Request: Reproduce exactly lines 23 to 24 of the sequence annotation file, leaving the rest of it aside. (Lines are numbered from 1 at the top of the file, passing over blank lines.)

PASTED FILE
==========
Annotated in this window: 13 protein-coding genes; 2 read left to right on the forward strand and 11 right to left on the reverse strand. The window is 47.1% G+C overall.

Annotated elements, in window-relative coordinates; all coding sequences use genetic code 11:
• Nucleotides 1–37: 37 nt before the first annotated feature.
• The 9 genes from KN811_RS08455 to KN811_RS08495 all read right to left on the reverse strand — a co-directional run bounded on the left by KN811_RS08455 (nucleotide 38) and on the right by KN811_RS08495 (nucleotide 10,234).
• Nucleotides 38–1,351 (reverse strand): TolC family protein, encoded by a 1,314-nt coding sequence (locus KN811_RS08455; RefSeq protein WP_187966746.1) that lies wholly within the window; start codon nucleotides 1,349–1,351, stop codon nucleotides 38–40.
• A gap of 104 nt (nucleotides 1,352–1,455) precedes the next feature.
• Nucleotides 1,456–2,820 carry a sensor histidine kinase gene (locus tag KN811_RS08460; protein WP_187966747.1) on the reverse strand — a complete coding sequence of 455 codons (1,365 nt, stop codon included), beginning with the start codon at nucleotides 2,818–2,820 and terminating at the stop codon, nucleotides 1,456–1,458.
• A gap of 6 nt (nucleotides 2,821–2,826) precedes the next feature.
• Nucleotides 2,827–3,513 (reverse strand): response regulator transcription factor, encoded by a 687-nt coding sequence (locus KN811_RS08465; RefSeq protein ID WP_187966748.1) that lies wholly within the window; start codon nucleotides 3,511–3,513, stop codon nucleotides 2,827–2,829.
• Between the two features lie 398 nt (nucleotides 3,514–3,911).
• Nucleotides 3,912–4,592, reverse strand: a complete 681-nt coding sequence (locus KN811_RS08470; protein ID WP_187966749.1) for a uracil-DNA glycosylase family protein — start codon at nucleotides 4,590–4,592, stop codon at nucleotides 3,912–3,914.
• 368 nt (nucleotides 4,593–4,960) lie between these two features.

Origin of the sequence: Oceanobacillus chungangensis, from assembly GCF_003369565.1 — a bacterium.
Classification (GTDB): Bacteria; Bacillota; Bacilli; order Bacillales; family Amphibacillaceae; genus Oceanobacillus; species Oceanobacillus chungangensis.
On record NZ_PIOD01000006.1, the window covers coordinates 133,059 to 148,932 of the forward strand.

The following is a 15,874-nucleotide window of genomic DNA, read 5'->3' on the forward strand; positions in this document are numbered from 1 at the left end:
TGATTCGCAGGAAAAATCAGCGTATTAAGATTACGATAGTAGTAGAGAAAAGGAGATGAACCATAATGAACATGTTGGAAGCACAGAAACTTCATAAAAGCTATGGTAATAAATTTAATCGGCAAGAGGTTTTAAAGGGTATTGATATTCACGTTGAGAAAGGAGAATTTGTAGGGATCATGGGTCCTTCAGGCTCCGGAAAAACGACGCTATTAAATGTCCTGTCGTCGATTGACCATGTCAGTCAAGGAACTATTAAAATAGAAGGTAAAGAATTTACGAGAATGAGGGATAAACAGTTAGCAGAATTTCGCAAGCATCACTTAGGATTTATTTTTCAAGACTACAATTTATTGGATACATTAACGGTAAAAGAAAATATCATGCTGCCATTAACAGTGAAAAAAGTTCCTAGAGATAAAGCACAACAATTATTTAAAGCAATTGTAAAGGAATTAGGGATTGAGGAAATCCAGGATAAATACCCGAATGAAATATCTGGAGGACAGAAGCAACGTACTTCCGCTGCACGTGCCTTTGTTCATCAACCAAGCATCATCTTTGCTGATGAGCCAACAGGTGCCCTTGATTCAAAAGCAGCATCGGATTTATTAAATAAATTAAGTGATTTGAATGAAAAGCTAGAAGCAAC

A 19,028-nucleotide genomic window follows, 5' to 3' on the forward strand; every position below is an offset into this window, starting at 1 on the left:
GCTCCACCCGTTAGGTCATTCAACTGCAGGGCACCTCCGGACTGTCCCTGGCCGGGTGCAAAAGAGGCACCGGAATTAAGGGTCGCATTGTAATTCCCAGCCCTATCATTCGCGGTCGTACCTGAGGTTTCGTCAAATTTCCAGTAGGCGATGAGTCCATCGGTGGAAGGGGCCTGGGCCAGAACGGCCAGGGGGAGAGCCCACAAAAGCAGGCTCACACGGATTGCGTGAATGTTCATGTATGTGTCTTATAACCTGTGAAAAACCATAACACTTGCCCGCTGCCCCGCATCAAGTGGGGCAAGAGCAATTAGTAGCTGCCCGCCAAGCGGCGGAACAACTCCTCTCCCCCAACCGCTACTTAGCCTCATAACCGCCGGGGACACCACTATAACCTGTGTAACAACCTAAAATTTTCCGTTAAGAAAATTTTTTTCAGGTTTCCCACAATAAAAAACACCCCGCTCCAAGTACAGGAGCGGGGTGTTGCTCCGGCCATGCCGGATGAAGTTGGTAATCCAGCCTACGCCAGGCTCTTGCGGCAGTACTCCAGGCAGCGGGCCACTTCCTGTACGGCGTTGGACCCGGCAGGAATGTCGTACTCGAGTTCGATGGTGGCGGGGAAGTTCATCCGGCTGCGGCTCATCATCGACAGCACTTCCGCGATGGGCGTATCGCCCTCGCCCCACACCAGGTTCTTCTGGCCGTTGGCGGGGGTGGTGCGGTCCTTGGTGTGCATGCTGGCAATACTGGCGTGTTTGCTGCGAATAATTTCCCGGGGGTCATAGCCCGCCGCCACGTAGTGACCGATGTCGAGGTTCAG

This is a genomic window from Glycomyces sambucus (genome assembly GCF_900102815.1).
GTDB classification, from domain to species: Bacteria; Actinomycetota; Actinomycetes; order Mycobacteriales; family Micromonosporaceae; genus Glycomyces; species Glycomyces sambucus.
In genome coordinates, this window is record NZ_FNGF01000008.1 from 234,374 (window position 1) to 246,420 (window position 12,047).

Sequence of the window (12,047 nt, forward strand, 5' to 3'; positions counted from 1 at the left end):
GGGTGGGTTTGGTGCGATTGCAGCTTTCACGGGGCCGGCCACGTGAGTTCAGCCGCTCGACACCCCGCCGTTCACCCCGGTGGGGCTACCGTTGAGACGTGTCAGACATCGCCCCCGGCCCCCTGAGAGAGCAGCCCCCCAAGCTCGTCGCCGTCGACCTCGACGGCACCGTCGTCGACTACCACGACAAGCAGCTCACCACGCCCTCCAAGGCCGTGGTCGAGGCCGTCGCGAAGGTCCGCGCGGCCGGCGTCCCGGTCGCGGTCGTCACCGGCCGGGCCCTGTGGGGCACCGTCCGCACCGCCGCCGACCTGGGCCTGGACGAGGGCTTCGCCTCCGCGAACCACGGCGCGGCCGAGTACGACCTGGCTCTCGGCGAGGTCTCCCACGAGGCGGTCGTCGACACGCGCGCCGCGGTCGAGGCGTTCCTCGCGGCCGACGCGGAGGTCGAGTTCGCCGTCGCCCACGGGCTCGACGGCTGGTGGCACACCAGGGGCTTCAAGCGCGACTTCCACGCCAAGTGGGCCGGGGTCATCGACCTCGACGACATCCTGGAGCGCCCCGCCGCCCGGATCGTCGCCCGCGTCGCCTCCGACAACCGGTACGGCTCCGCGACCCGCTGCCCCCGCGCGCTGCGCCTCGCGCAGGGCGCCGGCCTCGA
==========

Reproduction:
Sequence of the window (12,047 nt, forward strand, 5' to 3'; positions counted from 1 at the left end):
GGGTGGGTTTGGTGCGATTGCAGCTTTCACGGGGCCGGCCACGTGAGTTCAGCCGCTCGACACCCCGCCGTTCACCCCGGTGGGGCTACCGTTGAGACGTGTCAGACATCGCCCCCGGCCCCCTGAGAGAGCAGCCCCCCAAGCTCGTCGCCGTCGACCTCGACGGCACCGTCGTCGACTACCACGACAAGCAGCTCACCACGCCCTCCAAGGCCGTGGTCGAGGCCGTCGCGAAGGTCCGCGCGGCCGGCGTCCCGGTCGCGGTCGTCACCGGCCGGGCCCTGTGGGGCACCGTCCGCACCGCCGCCGACCTGGGCCTGGACGAGGGCTTCGCCTCCGCGAACCACGGCGCGGCCGAGTACGACCTGGCTCTCGGCGAGGTCTCCCACGAGGCGGTCGTCGACACGCGCGCCGCGGTCGAGGCGTTCCTCGCGGCCGACGCGGAGGTCGAGTTCGCCGTCGCCCACGGGCTCGACGGCTGGTGGCACACCAGGGGCTTCAAGCGCGACTTCCACGCCAAGTGGGCCGGGGTCATCGACCTCGACGACATCCTGGAGCGCCCCGCCGCCCGGATCGTCGCCCGCGTCGCCTCCGACAACCGGTACGGCTCCGCGACCCGCTGCCCCCGCGCGCTGCGCCTCGCGCAGGGCGCCGGCCTCGA